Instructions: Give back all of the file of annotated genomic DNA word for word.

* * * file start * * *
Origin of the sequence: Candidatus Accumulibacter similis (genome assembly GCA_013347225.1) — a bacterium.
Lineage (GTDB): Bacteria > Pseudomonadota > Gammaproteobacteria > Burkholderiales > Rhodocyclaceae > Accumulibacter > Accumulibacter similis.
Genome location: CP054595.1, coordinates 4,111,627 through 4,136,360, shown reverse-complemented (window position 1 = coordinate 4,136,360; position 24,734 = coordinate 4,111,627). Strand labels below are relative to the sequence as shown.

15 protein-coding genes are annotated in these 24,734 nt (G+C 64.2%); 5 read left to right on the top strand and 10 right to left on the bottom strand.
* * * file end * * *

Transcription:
Origin of the sequence: Candidatus Accumulibacter similis (genome assembly GCA_013347225.1) — a bacterium.
Lineage (GTDB): Bacteria > Pseudomonadota > Gammaproteobacteria > Burkholderiales > Rhodocyclaceae > Accumulibacter > Accumulibacter similis.
Genome location: CP054595.1, coordinates 4,111,627 through 4,136,360, shown reverse-complemented (window position 1 = coordinate 4,136,360; position 24,734 = coordinate 4,111,627). Strand labels below are relative to the sequence as shown.

15 protein-coding genes are annotated in these 24,734 nt (G+C 64.2%); 5 read left to right on the top strand and 10 right to left on the bottom strand.